#5QW: Ulrich Schmid
In this edition, Prof. Ulrich Schmid tells us about the challenges in his field of research, and why he initiated our Bachelor with Honors program.
Ulrich Schmid is professor for Embedded Computing Systems at TU Wien Informatics and a START prize winner. Starting from a practical point of view in his youth, he now loves to look into the theory behind computing: Distributed algorithms, fault-tolerant and real-time systems are his main interest of research.
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How did you get in touch with informatics?
Okay, this question dates back to the last century … It was actually in my time at the HTL, and it was this upcoming trend of microcontrollers and microprocessor programming, all these embedded devices. And I was quite early involved, even during my student time, in industrial work in this area. The term computer science was actually not existing these days. For me, it was just practical stuff that counted. I was more involved in what is known as embedded systems today, ranging from industrial electronics to microcontrollers. And I was not at all interested in the theory behind this. After the HTL, I was hired by a company, earned a lot of money and did a lot of projects … and started to understand that it cannot be the end of the story. I realized that there must be more behind that, and this is where my interest in the theory behind computing came into play. I decided to go to TU Wien in order to study informatics and mathematics.
What makes informatics so fascinating for you?
The freedom of studying abstract computational problems, essentially using mathematics. I am not really interested in computer science as a discipline, but in the mathematical modelling of problems in computer science - this is my main field of interest. And computer science has a lot of fascinating problems for mathematics. One can employ various types of mathematical methods and solve interesting problems, which is absolutely the right thing for me!
Which talents should people bring along for a career in informatics?
Well, it depends on what career path you have in mind. For me, the intellectual challenge was first, so academic research was the way to go. When you are gifted in mathematics and interested in understanding how the world works and trying in building something in a solid way, what you then should focus on is solid mathematics. Many people view it differently, they say mathematics is not so relevant, programming and other practical skills are more important. However, for being a researcher, you need solid foundations in mathematics and logics. For being an engineer, it is fine to be solely interested in programming and other engineering skills.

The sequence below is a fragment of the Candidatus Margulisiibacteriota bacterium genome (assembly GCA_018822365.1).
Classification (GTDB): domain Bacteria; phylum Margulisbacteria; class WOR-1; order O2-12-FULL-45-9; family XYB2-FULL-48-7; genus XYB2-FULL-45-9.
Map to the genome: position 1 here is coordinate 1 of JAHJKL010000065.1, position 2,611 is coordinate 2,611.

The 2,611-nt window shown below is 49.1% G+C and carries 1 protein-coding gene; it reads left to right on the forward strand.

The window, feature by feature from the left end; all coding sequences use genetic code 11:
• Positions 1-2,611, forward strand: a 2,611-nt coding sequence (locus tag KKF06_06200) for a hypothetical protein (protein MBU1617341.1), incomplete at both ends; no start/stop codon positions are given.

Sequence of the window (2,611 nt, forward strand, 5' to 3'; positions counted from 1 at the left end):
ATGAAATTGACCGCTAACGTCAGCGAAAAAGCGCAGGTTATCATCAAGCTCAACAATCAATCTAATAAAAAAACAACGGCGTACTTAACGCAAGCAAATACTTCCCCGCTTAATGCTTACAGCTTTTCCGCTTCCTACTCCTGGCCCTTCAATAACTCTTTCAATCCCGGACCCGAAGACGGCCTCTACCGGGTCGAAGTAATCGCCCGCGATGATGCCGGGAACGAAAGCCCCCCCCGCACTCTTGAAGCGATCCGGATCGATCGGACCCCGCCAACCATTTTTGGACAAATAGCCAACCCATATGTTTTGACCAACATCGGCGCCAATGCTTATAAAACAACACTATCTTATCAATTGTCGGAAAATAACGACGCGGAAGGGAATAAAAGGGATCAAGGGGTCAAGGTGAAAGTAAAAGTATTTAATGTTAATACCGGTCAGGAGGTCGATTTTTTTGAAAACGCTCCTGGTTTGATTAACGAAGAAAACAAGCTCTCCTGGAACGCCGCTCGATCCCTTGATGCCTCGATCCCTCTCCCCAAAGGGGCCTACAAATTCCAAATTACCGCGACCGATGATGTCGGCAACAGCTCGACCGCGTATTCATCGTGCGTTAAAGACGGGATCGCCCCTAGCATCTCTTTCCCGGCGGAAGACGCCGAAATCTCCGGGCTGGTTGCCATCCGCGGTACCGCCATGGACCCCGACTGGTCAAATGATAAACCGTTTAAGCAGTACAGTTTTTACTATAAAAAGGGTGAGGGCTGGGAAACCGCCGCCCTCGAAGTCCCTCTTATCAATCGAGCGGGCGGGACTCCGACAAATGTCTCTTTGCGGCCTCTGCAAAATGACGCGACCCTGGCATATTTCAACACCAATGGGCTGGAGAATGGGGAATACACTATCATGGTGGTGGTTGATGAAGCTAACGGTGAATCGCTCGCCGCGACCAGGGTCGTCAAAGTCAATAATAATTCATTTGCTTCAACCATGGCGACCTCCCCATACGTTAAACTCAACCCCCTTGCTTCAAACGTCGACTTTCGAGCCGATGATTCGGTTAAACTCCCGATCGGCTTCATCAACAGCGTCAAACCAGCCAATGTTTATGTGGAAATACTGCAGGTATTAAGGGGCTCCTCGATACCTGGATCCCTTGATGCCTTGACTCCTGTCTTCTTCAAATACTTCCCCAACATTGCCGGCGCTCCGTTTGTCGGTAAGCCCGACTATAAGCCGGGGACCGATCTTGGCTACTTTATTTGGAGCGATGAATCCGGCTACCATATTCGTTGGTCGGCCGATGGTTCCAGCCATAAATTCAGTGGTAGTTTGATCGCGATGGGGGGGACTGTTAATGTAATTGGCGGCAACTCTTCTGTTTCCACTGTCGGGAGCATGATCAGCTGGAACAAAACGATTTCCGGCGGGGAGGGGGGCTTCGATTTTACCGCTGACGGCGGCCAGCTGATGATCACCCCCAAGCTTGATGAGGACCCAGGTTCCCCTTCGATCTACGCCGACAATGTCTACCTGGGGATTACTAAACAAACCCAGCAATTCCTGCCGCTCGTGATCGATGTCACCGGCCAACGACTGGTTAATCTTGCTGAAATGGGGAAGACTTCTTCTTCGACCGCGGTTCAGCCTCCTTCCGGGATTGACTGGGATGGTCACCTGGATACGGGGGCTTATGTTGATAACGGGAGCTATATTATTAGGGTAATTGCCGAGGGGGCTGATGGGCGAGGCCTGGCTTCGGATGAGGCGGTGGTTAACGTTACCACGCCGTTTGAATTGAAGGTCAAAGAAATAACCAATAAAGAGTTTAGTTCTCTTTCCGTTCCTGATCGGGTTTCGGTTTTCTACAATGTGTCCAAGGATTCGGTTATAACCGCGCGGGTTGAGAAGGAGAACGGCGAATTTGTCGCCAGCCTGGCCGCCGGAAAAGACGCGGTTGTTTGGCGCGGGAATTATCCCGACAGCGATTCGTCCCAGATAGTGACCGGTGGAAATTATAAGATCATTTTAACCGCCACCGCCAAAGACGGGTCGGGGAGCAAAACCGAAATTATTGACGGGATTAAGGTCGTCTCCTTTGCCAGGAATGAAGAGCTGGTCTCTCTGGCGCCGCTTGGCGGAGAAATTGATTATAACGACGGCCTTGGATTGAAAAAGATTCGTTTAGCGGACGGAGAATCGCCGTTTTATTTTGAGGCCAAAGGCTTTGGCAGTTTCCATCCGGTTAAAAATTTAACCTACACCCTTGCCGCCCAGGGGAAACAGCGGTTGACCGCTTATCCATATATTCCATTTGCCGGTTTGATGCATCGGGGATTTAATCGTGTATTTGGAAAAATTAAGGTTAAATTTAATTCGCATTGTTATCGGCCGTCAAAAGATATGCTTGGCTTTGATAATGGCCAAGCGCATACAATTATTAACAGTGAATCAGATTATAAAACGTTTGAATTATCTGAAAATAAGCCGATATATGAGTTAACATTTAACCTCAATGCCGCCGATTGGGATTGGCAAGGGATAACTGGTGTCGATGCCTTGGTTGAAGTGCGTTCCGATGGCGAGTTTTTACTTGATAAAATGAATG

What makes you happy in your work?
This is very easy to answer: a result coming out of several years of trying to really understand and solve a problem. This is an extremely satisfying experience - when all of a sudden things fall into place, which were not in place before. Here I also earn the benefits of my safe job: You have long durations where nothing works, and then these kind of major breakthroughs occur, and that is so cool! Therefore, I really like what I am doing, despite all the boring stuff I also have to deal with every day - I would not go anywhere else. And it goes without saying that I am also trying to make my students sharing this experience, to get a glance of what makes scientific life really satisfying. In fact, I am very much concerned that industry is increasingly hiring away our most talented students before they do a PhD. So our best talents come never close to real research questions, because they are snatched away before they can even start thinking about these problems. So industry effectively drains scientific research, and it is in fact more and more difficult to get qualified PhD students from Austria. Counteracting this trend is one of the main reasons for my engagement in our Bachelor with Honors-Program, where we try to attract excellent students for research and an academic career at an early stage in their academic life.
What are the challenges in your research area?
My main research area, namely, fault-tolerant distributed real-time systems, is very broad, in the sense that I take problems from very different fields. One example are dependable digital integrated circuits, which touch upon fields like electrical engineering and, because of ionizing radiation, even nuclear science. Another one is epistemic logic for distributed computing, which facilitates a very abstract but mathematically rigorous view of such systems. In fact, understanding the behavior of large distributed systems is just something that nobody really can handle at the moment: There are too many sources of uncertainty and the space of possible behaviors explodes in a way that you cannot possibly explicitly enumerate. So you need powerful mathematical abstractions that allow you to condense these behaviors and to reason about them at a very abstract level. And needless to say: Forget Google, doing all this without undue interference is only possible in academics!
Interview: Claudia Vitt, 2019